Earlier this month the Strategic Rail Authority (SRA) published its long-awaited Strategic Agenda, 18 months later than originally planned. The agenda sets out the SRA's thoughts on how the rail network should be developed and financed, but still leaves some questions unanswered.
There are various reasons for the late arrival of the agenda.
The SRA says it needed to see what was in the Government's 10-year transport plan, published in the autumn, before it set out its thoughts. It also had to wait for the Rail Regulator's Review, published in October and see how regional transport plans evolved. The Hatfield crash caused further hold ups.
As a result, the SRA was criticised for failing to deliver its vision. There are also complaints that the Strategic Agenda gives little idea of which rail projects are to go ahead first.
This and reports of a row with transport minister Lord MacDonald over the award of the East Coast Main Line train operating franchise have raised questions about the previously unassailable position of SRA chairman Sir Alastair Morton.
SRA infrastructure director Peter Hansford says that the agenda is more of an interim document, published ahead of its Strategic Plan, which is due this autumn. He says the agenda points a 'way forward for the industry. The SRA has a leadership role and the agenda is a significant part of that way forward.'
The agenda is a substantial document. It details the history of the railways since privatisation and of the SRA since its inception. It also sets out the challenges to the industry - in terms of safety, performance, growth and the challenges to various groups.
The agenda then describes moves by the SRA to take forward its refranchising programme, as well as plans to increase freight on the railways.
It ends with a list of 120 possible schemes that could be considered to develop the network - though it concedes that not all will go ahead.
Many industry experts expected the agenda to be more specific and to prioritise schemes, but Hansford maintains that it is necessary as a basis for further consultation to allow the more detailed Strategic Plan to be finalised.
'In order to go forward, a significant amount of consultation and agreement is required, ' he says. 'The agenda is a more public document than the plan will be, for a wider audience, to enable discussions to take place within a context.' He describes the agenda as a 'scene setter'.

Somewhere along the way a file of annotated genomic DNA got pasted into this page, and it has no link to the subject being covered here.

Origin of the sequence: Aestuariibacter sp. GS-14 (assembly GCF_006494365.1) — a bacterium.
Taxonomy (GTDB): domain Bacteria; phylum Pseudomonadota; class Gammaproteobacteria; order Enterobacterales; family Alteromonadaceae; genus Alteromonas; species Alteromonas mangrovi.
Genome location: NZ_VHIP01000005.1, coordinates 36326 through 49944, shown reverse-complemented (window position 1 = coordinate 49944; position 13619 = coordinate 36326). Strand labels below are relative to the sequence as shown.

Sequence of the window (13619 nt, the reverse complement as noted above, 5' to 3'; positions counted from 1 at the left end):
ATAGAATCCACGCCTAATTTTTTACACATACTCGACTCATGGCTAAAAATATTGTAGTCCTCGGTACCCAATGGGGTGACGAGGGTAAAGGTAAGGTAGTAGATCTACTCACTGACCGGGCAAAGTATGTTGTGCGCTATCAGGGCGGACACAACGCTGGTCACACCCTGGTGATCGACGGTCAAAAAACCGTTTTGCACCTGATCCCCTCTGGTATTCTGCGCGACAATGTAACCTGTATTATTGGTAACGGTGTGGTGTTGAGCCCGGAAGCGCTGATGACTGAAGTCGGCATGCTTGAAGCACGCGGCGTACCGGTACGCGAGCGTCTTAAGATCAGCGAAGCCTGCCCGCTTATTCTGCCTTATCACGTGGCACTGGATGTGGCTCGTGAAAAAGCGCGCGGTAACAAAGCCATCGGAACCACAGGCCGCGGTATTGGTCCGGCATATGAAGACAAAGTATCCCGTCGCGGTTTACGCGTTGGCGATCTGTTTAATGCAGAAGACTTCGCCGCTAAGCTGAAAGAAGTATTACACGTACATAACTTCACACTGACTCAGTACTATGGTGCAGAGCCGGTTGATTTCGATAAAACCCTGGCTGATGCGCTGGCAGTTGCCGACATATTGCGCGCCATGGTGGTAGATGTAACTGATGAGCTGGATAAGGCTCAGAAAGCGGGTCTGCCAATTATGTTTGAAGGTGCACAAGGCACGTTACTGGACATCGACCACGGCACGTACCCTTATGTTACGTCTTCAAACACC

Several factors are expected to influence the Strategic Plan and the timing of its publication, says Hansford. One is the Cullen inquiry into the Ladbroke Grove train crash. This is expected to make recommendations on rail safety improvements when it is published later this year. 'It is a piece of the jigsaw, ' Hansford says, 'and it would be stupid not to wait for that.'
Uncertainty about Railtrack's financial position also needs to be resolved. One of the main proposals in the agenda is the reduction of Railtrack's role in major projects. Morton now sees Railtrack's business as being split between two separate entities. One is the infrastructure maintainer and operator. The other is major projects.
The agenda proposes the setting up of consortia to finance and build major projects in the future, removing the financial strain from Railtrack, which will take over the running of projects on completion.
Hansford says that there is a lot of consultation to be done before definite plans for these new design build finance transfer contracts can be drawn up.
'Railtrack will fund some projects, ' he explains, 'but not all.'
But whoever funds the schemes Railtrack alone will run the entire network, a situation Hansford describes as 'appropriate', to ensure safety and efficiency.
'There is a significant amount of detail to be sorted out, but the key is the relationship between Railtrack and the SRA, ' he says.
He agrees that the new management within Railtrack, including new chief executive Steve Marshall, has made negotiating easier, adding 'there is a will on both sides to make it work'.
With all the recent upheavals in the industry, the Government's 10-year transport plan, and its proposals for the expansion of the Railway network, have started to look ambitious.
But Hansford believes the goals are still achievable. 'Yes, it is still a 10-year plan, ' he says.
The agenda and subsequent plan, are 'all about targets by 2011', he says.
'Clearly, we don't fall off a cliff after 10 years, and we are looking beyond, ' he adds, citing the example of the proposed third high speed line from London to the North as an example. 'But, ' he adds, 'the 10- year plan is still very much achievable.'
The refranchising programme is central to the prioritisation of schemes. The agenda says that the SRA will have completed or be 'within sight of' agreeing heads of terms for 18 replacement franchises by the autumn.
Given the problems encountered by the SRA recently with negotiations for the East Coast Main Line and the Central Trains franchises - both of which were suspended - sceptics believe that the goal is ambitious.
Indeed, the agenda admits that the process is behind schedule and that some refranchising negotiations may not be completed before April 2003.
Hansford agrees that the refranchising programme will take time. 'The process is under way, and it is a long process, but there will be no pause, ' he says.
He insists, however, that this will not delay the plan.
In the meantime, the SRA is developing its agenda and building up a team of in-house engineers to commission studies from external consultants.
At present, there is an engineering team of 16, but Hansford says it will grow to about 30, in-cluding two 'prominent' engineers who will start before Easter.
Beefing up internal expertise should, says Hansford, strengthen relationships with consultants. 'Engineering experience is important, ' he says, 'and our structure reflects that.'